Fredericksburg sits at the epicenter of Texas Wine Country with more than 50 wineries and tasting rooms. The town has been called “the prettiest town in Texas” by Southern Living magazine and has received many other accolades, including “The Best Wine Region” in USA Today‘s 10Best Readers’ Choice Awards. Fredericksburg was founded in 1846 by German immigrants, so it’s filled with rich German history, culture, architecture, and authentic German breweries and restaurants.
After the sun goes down, head over to the Enchanted Rock Natural State Area, one of Texas’ International Dark Sky Parks. This park features a dramatic 425-foot pink granite monolith, a wilderness area for hiking, climbing, and camping, and some of the best stargazing in the state. And from mid-May to early August, savor a favorite local treat, as these Texas peaches are not to be missed. If you prefer apples, these are the best places to go apple picking in every state.
Eureka Springs, Arkansas
This vibrant, artsy town is picturesquely set in the Ozark Mountains in northwest Arkansas, approximately 45 miles from Fayetteville. The winding mountainside streets are lined with well-preserved Victorian homes, and the downtown shops house eclectic and unique boutiques, craft emporiums, and galleries. Of the town’s 2,000 residents, more than 300 are working artists, and Eureka Springs has been recognized as one of the top 25 art towns in America by AmericanStyle magazine. But eco-tourism is the primary industry here, and the area has more than 60 natural springs, three lakes, two rivers, and 1,800-plus acres of city park land.
The town also boasts an impressive arts and festival scene, with live blues, jazz music, opera concerts, and car and antique shows. Culinary enthusiasts will marvel at 80 local restaurants that feature everything from locally inspired cuisine to Czech-German dishes and Thai food. There’s even a brewery! FYI, these are the best American cities for live music (besides Nashville).
This quintessential New England harbor town on the Connecticut River is charming in every way. From the historic waterfront district, you can see the sights and wildlife along the river by kayak or canoe. You can also take a schooner ride or riverboat cruise. For a truly memorable evening, hop aboard the Essex Clipper and dine in an elegantly restored 1920s Pullman car. This scenic journey passes through the Connecticut River Valley, called one of the “last great places on Earth” by the Nature Conservancy.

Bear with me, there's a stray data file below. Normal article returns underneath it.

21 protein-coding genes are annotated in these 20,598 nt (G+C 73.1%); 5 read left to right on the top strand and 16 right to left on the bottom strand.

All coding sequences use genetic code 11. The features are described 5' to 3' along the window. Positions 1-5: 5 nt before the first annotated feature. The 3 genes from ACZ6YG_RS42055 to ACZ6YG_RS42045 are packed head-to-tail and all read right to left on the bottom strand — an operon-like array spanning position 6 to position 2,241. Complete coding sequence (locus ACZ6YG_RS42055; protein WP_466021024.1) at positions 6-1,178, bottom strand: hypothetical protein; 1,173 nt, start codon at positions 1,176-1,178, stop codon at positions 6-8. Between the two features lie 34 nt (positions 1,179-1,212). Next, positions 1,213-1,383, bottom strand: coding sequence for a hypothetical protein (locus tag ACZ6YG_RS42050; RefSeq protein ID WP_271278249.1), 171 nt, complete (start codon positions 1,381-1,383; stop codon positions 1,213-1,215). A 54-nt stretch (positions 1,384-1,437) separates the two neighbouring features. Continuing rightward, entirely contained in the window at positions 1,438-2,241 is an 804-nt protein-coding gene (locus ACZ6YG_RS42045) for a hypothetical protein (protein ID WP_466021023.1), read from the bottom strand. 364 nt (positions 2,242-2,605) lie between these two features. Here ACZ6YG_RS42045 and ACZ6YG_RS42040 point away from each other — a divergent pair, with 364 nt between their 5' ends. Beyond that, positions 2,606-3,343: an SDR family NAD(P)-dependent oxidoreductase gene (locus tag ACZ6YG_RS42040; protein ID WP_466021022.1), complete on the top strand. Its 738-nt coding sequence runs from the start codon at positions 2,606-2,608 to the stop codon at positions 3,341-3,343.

There’s more to explore at the 184-acre Gillette Castle State Park, beginning with the stone castle, the former home of legendary actor, playwright, and stage manager William Gillette. Essex and its sister villages of Ivorytown and Centerbrook also feature a unique mix of restaurants, boutique shopping, outdoor concerts on the village green, parades, annual festivals, art shows, and musicals at the Tony Award–winning Goodspeed Opera House. If you’re in the area, visit nearby Washington, Connecticut, about an hour and a half away, which landed on our list of the East coast vacations you need to take at least once.
Nestled in Colorado’s foothills in the northern part of the state, Loveland offers 300 days of sunshine a year and is an outdoor enthusiast’s paradise. The town sits approximately 25 miles east of Rocky Mountain National Park and 52 miles north of Denver, and it is known for its wide, open spaces and recreational spots like Boyd Lake State Park. If you’re wondering why people rave about spots like this, check out these spectacular photographs of America’s national parks and you’ll totally get it.
The Foundry, located across three blocks downtown, is a new mixed-use area with outdoor pavilions, a dine-in movie theater, restaurants, shopping, luxury apartments, and a hotel. The city also has a lively arts and cultural community with the Certified Colorado Creative District, which features several sculpture gardens, parks, art galleries, and performance spaces. The “Sweetheart City” even boasts the country’s largest Love Lock sculpture. And as one of the largest beer producers in the United States, there are plenty of craft breweries to enjoy—10 of them, to be exact.
Eau Claire, Wisconsin
At one time, Eau Claire was known as a place where farm kids grew up. Today, this university town at the confluence of the Eau Claire and Chippewa Rivers in the west-central part of the state is referred to as the Indie Capital of the Midwest. Its residents have an independent and creative spirit that encourages collaboration and entrepreneurism. Many of the UW-Eau Claire students enrolled in the Entrepreneurial Training Program win local economic development competitions, stay, and start businesses in town. What’s more, the city is burgeoning with new facilities, festivals, art installations, parks, trails, and sports events. When it comes to dining, yes, there’s the traditional Wisconsin beer and cheese, but there’s also a focus on locally sourced, fresh ingredients.